Living in the moment may be just what UCLA’s Chip Kelly needs in his now-or-never season
His first nonconference victory.
Las Vegas oddsmakers have made the Bruins 18-point favorites to beat Hawaii in their season opener Saturday at the Rose Bowl, suggesting that Kelly will finally break through after a litany of losses. He’s gone 0-6 in nonconference games, including 0-4 against Group of Five opponents, before his team played exclusively a Pac-12 Conference schedule in 2020.
In what might be a more telling assessment of the strength of Kelly’s team, UCLA is only a four-point underdog against No. 16 Louisiana State on Sept. 4.
The coach who guided Oregon to national prominence only to commence a 10-21 nosedive at UCLA might be forgiven for his early stumbles in Westwood if the Bruins can start 2-0, portending the kind of dizzying success that was expected upon his hiring in November 2017.
All that matters when it comes to Kelly’s future, according to interviews with multiple people familiar with the UCLA football program, is what lies ahead, not the disappointments of 2018, 2019 and 2020.
Fans who were flabbergasted that Kelly parted ways with nearly a roster’s worth of players and didn’t go back to the blur offense he popularized with the Ducks wouldn’t care if he ran the wishbone so long as the Bruins were once again a factor in the Pac-12.
These have qualified as the darkest of ages for a team that has not posted a winning season since 2015. Far more appallingly, UCLA has not won the conference since 1998, which was also the last season in which it appeared in the Rose Bowl game.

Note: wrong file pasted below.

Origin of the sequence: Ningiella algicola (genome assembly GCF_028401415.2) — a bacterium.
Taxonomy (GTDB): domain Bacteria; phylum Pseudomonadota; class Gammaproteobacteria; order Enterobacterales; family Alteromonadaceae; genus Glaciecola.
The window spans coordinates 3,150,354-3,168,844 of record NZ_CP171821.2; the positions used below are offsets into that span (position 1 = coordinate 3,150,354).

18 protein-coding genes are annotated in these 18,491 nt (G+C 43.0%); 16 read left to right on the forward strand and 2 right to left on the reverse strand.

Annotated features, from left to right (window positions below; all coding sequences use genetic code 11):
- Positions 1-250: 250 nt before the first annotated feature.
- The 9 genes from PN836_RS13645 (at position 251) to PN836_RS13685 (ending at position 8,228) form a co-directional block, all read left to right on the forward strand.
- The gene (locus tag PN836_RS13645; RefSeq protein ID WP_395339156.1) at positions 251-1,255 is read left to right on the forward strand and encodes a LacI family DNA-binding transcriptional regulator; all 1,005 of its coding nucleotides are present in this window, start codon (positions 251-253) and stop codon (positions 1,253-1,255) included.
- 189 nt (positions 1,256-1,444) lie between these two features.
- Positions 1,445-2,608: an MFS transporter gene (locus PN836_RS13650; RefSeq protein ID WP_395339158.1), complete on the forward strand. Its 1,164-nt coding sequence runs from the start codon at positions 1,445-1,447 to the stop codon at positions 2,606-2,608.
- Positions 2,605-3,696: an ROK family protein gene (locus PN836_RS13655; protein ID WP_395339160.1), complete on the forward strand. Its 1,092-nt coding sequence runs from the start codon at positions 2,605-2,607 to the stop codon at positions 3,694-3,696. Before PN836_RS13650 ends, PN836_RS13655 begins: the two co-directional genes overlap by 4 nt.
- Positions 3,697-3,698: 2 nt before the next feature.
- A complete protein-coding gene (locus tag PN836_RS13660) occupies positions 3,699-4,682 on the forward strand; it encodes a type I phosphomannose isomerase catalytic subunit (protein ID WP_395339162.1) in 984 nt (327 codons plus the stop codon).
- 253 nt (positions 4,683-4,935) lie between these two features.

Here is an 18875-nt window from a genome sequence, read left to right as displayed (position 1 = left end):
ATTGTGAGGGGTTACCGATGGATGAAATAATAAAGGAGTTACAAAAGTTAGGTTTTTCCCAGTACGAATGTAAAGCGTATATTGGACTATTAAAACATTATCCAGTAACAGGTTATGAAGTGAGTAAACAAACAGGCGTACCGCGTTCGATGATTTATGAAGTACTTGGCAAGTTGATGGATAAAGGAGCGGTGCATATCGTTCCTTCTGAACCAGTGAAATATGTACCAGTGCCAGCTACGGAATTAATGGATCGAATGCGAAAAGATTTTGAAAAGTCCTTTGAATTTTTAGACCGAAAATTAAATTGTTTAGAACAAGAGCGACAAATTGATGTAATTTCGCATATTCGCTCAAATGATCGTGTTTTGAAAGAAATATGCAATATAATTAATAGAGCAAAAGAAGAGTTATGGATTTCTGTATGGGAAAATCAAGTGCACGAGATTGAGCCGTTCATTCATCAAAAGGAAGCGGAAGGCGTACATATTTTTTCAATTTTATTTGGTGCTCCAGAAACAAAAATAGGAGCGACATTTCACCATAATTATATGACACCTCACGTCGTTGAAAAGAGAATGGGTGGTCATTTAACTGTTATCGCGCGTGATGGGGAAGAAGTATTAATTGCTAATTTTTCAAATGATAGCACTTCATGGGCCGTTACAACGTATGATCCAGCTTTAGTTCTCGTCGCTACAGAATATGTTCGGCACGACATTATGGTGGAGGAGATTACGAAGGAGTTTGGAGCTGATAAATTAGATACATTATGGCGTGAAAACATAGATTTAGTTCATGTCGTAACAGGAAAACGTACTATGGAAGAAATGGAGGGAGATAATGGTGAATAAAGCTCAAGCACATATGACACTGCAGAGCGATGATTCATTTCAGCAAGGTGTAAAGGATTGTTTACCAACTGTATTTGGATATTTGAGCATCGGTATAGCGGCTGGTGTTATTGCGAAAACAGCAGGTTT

UCLA dominated every phase of the game, overpowering Hawaii to kick off the 2021 season at the Rose Bowl.
Kelly was supposed to change all that, but instead has run a turbo-powered reverse, going 3-9 in 2018 and 4-8 in 2019. The Bruins showed promise in starting 3-2 last season before defensive collapses and fourth-down failures resulted in staggering defeats to USC and Stanford that left the team with another losing record.
To call this a pivotal season as Kelly enters the fourth year of a five-year contract is not breaking any news, except maybe to him.
“I’ve never looked at it that way,” Kelly said Wednesday as he stood on the edge of the practice field, going on to explain how he would continue to uphold his mantras of living in the moment and daily improvement amid the speculation that swirls around his future.
“If you’re not process-driven, then you live your life like this,” Kelly continued, swirling his hand like a roller-coaster, “and then there’s too many ups and downs in your life. … We’re all on an internal struggle to become the best versions of ourselves, not looking at the other part of it, and I’m not the only one who talks this way. If you listen to coach [Nick] Saban talk or most people, they’re all talking about ‘The Process.’ You know, we’re all outcome-aware but we’re not outcome-driven, we’re process-driven and it’s about the daily things that you do here on a daily basis.”